When Star Trek was launched on Sept. 8, 1966, this Gene Roddenberry creation not only boldly went where no man (or woman) had gone before, but launched a science fiction franchise that is celebrating its golden anniversary this year. It not only wound up birthing six television series (with a seventh, Discovery, set to debut in 2017), but also yielded 13 motion pictures, with the most recent being Beyond, the third installment of the original series reboot starring Chris Pine as the young James T. Kirk. The following are the Starship captains who helmed their own series and are also featured in the 2011 documentary The Captains.
Captain James T. Kirk (William Shatner)
Captain Kirk was technically the second captain who wound up taking the helm from Jeffrey Hunter’s Christopher Pike (above right) after the latter declined to shoot a second pilot. Into the breach stepped William Shatner, whose captain was a derring-do, swashbuckling maverick whose charisma and chance-taking was balanced out by a multi-racial crew of intelligent and fascinating characters with their own quirks and charm.
Captain Jean-Luc Picard (Patrick Stewart)
Captain Jean-Luc Picard and his first officer Commander William Riker were calling the shots on the Enterprise-D, a century after Kirk and his crew had made their mark. As much as Kirk may have attacked issues by the seat of his pants, Stewart’s Picard was a far shrewder tactician and diplomat. And while the self-described “bald, middle-aged Englishman” may not have had as dashing a visage as his predecessor, Stewart’s Shakespearian-influenced delivery and no-nonsense approach to his character secured his position in the Star Trek canon.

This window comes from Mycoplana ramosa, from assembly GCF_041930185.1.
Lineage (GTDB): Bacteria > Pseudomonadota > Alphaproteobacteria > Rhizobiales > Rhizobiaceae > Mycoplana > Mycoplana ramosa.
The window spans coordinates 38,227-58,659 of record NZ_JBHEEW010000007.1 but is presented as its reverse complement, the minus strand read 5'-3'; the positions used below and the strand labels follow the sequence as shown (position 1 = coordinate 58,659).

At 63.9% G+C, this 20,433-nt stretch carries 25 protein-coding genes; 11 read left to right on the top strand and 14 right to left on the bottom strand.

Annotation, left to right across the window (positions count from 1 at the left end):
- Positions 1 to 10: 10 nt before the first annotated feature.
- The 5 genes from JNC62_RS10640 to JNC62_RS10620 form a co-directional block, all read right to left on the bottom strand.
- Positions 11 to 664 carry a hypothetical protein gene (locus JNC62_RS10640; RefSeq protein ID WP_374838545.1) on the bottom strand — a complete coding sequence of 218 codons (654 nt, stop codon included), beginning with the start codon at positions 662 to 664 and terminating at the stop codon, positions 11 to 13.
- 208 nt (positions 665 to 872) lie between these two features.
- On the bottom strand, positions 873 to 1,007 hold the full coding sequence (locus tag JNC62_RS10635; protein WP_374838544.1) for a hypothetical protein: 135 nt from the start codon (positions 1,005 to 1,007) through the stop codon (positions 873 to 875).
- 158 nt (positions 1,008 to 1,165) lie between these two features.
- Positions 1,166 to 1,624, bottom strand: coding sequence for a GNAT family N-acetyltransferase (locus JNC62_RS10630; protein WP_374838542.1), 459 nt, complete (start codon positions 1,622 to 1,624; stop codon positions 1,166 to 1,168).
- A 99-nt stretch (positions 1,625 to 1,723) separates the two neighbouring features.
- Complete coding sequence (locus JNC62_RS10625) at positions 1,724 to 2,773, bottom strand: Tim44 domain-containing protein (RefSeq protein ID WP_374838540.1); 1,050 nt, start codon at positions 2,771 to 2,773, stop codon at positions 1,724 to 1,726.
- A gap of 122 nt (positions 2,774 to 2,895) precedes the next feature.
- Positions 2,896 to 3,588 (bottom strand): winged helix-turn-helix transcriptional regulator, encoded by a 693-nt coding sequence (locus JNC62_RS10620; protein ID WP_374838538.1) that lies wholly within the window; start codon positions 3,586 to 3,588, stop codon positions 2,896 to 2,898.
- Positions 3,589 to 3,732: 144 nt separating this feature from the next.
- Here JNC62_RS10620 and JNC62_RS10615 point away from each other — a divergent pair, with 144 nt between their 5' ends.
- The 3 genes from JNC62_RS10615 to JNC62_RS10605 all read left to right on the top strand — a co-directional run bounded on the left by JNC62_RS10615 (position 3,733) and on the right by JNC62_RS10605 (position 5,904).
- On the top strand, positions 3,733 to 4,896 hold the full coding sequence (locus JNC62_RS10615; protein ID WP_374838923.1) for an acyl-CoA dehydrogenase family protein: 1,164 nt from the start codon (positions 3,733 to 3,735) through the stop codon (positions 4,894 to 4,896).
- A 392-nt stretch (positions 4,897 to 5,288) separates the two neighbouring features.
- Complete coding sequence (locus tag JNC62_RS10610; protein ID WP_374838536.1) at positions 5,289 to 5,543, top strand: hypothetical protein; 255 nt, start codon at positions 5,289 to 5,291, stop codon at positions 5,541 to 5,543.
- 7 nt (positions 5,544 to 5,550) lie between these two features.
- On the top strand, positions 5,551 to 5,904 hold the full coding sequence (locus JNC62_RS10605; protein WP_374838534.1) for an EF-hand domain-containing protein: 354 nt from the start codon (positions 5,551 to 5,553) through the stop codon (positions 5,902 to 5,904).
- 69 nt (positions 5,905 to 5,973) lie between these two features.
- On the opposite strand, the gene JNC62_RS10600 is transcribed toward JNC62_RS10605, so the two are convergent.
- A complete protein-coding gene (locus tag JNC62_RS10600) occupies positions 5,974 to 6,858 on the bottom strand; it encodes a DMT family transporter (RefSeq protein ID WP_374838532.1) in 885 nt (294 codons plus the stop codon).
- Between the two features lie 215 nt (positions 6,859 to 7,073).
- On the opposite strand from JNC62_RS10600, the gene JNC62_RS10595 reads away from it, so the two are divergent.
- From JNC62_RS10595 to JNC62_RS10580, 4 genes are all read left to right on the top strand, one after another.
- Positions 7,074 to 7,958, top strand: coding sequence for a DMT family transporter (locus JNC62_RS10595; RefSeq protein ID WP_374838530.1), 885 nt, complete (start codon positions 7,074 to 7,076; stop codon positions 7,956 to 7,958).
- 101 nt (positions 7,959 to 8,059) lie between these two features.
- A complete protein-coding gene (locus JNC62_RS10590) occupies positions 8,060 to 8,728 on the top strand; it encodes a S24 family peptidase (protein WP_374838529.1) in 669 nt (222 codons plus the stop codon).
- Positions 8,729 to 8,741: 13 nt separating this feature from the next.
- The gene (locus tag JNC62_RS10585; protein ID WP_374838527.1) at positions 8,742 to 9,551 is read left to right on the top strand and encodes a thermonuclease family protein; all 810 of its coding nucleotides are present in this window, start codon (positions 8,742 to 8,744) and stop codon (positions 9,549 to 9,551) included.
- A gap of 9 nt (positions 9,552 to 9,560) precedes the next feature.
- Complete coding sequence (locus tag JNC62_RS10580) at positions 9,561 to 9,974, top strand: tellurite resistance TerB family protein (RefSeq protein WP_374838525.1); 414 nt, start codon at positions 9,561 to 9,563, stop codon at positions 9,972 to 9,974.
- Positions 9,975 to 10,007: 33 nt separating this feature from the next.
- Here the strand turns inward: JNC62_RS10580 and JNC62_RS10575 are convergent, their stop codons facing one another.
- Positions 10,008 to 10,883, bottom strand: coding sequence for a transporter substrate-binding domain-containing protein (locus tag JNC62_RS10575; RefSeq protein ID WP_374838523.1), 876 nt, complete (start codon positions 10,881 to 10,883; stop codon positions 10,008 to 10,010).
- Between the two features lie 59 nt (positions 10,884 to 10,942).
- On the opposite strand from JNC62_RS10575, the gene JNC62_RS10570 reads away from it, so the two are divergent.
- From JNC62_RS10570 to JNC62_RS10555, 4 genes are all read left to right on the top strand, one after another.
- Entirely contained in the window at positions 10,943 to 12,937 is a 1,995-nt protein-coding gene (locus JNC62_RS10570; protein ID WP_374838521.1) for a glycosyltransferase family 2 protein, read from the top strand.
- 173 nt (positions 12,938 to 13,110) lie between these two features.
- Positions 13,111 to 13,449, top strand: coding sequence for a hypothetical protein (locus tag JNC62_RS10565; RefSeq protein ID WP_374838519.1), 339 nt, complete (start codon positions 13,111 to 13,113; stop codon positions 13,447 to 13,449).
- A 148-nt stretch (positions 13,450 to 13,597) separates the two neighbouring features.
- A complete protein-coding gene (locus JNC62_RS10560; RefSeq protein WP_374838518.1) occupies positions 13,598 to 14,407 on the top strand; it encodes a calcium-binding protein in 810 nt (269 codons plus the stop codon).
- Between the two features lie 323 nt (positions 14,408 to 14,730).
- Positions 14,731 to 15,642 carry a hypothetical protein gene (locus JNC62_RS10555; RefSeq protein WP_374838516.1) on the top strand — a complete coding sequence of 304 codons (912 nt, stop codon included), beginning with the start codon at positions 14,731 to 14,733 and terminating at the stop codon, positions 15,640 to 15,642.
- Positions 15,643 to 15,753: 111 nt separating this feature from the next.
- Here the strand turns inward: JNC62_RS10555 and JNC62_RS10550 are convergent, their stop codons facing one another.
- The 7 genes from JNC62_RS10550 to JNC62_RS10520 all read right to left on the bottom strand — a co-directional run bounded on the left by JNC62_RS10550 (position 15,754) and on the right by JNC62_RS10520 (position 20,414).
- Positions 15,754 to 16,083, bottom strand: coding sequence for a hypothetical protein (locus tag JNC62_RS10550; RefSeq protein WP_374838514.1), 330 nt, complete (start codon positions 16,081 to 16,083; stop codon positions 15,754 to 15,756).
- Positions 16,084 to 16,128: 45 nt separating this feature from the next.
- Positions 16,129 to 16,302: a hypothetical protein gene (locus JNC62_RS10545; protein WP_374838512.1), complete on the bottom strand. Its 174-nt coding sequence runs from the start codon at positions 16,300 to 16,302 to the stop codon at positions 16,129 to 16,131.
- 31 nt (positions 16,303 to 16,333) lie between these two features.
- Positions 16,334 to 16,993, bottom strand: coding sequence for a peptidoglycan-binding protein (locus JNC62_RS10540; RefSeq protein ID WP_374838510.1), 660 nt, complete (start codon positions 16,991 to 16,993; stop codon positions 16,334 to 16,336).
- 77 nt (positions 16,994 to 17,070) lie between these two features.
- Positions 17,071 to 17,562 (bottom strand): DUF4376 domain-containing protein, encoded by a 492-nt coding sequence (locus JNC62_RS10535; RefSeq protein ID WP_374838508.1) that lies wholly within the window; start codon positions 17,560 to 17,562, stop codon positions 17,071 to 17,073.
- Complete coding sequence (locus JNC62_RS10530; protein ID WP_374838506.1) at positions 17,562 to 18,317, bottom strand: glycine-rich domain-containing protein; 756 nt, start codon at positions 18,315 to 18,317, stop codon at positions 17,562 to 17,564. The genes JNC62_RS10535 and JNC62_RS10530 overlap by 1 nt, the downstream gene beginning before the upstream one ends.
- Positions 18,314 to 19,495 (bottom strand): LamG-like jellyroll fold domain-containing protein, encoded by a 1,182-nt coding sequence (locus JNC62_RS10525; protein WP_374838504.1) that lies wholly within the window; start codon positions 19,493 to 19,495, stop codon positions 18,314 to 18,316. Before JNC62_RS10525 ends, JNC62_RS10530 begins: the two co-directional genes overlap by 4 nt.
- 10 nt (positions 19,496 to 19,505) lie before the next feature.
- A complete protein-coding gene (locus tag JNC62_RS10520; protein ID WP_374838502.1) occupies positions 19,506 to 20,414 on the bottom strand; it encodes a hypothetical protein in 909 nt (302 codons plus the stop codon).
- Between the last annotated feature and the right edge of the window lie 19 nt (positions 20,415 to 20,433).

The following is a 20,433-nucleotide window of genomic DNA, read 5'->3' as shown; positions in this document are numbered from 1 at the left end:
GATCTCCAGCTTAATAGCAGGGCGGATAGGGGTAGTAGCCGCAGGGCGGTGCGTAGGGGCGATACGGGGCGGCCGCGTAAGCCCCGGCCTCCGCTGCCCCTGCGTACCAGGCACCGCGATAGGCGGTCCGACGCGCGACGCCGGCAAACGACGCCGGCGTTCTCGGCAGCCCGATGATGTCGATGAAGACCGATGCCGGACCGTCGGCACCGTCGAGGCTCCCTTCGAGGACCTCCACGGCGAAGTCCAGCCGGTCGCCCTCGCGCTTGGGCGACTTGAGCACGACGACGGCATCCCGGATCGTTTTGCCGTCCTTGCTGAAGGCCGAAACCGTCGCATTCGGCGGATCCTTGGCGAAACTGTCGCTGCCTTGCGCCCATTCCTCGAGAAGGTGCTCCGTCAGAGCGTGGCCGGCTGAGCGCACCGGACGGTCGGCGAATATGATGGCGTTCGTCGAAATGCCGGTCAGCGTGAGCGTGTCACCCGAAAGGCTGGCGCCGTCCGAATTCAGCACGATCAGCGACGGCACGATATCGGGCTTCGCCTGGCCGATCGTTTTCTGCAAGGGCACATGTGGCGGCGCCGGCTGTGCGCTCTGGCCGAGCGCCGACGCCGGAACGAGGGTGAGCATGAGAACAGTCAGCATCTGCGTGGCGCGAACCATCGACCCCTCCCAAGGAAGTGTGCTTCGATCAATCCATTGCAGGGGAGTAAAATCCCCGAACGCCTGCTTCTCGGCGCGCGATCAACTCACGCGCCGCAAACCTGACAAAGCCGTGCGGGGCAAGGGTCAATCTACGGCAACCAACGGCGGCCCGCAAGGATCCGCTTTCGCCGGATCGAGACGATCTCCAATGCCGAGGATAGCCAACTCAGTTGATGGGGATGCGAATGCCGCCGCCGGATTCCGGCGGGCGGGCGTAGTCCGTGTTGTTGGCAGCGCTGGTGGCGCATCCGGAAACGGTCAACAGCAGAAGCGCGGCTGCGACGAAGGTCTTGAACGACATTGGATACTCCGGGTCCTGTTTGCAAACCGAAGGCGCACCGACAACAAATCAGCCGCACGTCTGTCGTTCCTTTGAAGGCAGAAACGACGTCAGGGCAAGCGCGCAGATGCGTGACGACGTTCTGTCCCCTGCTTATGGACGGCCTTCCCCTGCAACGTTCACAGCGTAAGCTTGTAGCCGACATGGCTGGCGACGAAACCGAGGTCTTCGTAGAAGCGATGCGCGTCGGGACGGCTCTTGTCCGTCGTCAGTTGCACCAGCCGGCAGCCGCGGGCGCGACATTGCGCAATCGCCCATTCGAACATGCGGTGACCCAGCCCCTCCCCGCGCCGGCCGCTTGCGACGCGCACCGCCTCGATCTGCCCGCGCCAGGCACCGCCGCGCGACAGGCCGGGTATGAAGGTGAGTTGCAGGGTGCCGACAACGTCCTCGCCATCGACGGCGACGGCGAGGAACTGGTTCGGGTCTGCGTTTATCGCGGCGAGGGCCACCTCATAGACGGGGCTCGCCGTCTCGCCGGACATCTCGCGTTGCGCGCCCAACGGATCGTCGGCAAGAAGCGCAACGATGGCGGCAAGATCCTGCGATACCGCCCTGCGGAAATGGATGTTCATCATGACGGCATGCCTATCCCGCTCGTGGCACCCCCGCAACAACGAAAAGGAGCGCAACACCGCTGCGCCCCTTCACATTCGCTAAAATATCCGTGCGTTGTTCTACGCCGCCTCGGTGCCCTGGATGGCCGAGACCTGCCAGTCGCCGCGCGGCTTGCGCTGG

Captain Benjamin Sisko (Avery Brooks)
Unlike his predecessors, Captain Benjamin Sisko oversaw Deep Space Nine (DS9), which was a space station and not a starship. Positioned above the planet Bajor, the DS9 platform winds up being in a strategically advantageous position due to its proximity to a stable wormhole. While Sisko wasn’t jetting around different quadrants, he still had to deal with the recently liberated populace, a rapidly encroaching enemy, taking on the religious role of being named an Emissary of Prophets and being a single parent.
Captain Kathryn Janeway (Kate Mulgrew)
Captain Janeway was the first female captain to commandeer the helm of a Star Trek series. Janeway’s particular challenge was having her ship be marooned 70,000 light years from home and having to make a 70-year return trip. Unlike her male counterparts, Janeway is a scientist adamant about adhering to Star Fleet regulations and being unwilling to compromise her principles in this lawless corner of the galaxy, all the while leading her crew through a seven-decade journey home.
Captain Jonathan Archer (Scott Bakula)
This prequel featured Bakula’s Jonathan Archer as the commander of the first starship Enterprise, a decade before the United Federation of Planets would come into existence, at which point he would later become president of that union. His evolution as a captain had him starting out cut from the same rule-breaking daredevil mode as Kirk, albeit far more inexperienced, and eventually making morally questionable decisions as a means to an end for human survival that included torture, murder and theft.